Entrepreneur

Here’s how to tell if that big brand is serious about working with your startup

This sponsored post is produced by Karynn Ikeda, community manager at BrandGarage.

Brands have deep pockets and large customer bases that make them attractive partners or customers for startups looking to gain market traction. A deal with a Fortune 500 brand can denote credibility and help validate a startup’s solution. However, courting these deals can become like finding water in a desert: The mirages are more frequent than the actual thing.

As a community manager for BrandGarage, which kickstarts relationships between big brands and startups, I often hear founders tell me that they cannot afford to wait for months while a brand decides whether or not it wants to work with them. There is an urgency to startup life — a here today, gone tomorrow mentality — that pervades the way a startup does business.

Funds are like grains of sand in an hourglass; you can feel the money draining with each moment. Add this to the fact that startups are often in the dark about why nothing is happening, and you have a cocktail of anxiety.

In some cases, the holdup for brands, where the organizational structure does not allow them to be fast-moving like a startup, is wading through legal and procurement to simply set up the structure for the brand to work with the startup. Startups become frustrated and rescind their commitment; brands feel burned. It’s a lose-lose for both sides.

So how can you tell if a brand is serious in working with your startup?

Here’s some advice from working with Sears on their journey courting startups.

  • Look at previous commitments: If a brand is seriously courting startups, it will not be the first time they’ve done so. Look at the brand’s history in engaging with startups. In Sears’ case, the company holding a retail hackathon June 7 and 8 in New York with $50,000 devoted to prizes alone. It held the same event last summer in San Francisco. Its continued contributions — personnel, time, financial resources — bolster its commitment to working with startups and begin to a show a continued history of engagement.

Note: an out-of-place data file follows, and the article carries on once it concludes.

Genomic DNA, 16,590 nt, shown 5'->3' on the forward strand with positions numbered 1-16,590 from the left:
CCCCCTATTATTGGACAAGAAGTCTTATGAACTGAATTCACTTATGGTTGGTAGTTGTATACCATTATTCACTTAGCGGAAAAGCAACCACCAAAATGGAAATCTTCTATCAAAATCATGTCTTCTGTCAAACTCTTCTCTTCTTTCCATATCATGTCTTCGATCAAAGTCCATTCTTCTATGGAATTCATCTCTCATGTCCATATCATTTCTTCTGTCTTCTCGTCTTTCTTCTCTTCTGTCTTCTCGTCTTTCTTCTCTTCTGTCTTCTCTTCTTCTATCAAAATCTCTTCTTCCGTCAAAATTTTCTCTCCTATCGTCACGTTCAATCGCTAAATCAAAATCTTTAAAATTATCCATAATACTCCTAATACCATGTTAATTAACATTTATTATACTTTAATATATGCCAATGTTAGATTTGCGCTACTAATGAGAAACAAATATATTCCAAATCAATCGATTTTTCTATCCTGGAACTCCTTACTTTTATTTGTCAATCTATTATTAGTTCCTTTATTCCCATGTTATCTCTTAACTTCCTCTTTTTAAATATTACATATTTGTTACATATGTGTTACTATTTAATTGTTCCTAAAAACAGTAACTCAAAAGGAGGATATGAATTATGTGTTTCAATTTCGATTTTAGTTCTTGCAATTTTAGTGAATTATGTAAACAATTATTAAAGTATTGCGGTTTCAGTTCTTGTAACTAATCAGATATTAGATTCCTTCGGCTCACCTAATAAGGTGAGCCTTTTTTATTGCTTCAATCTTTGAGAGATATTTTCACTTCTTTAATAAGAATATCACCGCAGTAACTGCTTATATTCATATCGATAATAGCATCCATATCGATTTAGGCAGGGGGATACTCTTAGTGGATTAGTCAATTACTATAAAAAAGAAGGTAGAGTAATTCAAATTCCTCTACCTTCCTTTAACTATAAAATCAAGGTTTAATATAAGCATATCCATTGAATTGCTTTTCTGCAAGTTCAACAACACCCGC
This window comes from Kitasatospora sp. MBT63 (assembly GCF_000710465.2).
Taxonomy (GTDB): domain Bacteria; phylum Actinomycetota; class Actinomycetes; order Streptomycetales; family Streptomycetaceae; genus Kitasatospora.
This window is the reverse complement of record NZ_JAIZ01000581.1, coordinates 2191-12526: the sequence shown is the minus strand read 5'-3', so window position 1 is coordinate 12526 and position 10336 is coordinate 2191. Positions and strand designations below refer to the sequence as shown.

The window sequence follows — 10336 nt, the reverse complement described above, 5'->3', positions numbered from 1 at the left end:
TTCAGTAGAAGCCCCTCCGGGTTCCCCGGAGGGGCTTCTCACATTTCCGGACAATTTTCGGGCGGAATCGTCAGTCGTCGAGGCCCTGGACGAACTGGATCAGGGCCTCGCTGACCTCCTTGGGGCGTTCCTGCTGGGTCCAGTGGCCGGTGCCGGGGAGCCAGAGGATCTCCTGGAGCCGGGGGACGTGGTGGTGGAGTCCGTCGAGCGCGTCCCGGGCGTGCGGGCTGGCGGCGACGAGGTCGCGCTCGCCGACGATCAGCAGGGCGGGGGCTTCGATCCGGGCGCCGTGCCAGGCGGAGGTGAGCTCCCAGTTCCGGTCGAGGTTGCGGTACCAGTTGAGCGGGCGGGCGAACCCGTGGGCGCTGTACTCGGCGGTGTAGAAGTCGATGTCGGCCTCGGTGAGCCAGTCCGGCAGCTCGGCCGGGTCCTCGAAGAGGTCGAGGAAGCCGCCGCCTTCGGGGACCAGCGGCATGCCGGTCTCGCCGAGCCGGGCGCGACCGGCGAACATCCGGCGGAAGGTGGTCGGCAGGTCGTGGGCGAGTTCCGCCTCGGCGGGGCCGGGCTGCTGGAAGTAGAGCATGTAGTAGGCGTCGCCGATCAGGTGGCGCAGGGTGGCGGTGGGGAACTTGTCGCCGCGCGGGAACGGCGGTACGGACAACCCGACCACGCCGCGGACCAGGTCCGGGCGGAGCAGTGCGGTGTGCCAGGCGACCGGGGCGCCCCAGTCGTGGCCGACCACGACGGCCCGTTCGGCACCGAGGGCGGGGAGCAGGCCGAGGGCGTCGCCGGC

• Know your brand champions: Organizations are not just faceless entities. They’re composed of individuals who will hinder or help a startup’s effort to move forward in the corporate structure. If a brand is committed to working with startups, it will need a champion to push initiatives through. These advocates will also need to be senior enough to have clout within the organization. In Sears’ case, their champion is Andy Chu, Divisional Vice President, Mobile & Community Experiences.
  • Understand the brand’s plan in working with startups: This task will often be the trickiest as brands do not publicly state their strategy. Sometimes, you can find hints in press releases, but business intelligence is best sourced through a trusted network. BrandGarage, along with other entities such as VC firms, accelerators, and incubators, acts as an intermediary to help startups understand what brands are looking for. We’ve worked with Sears to articulate four business challenges for the Sears Retail Hackathon and laid out a framework for Sears to go to market with the winner.

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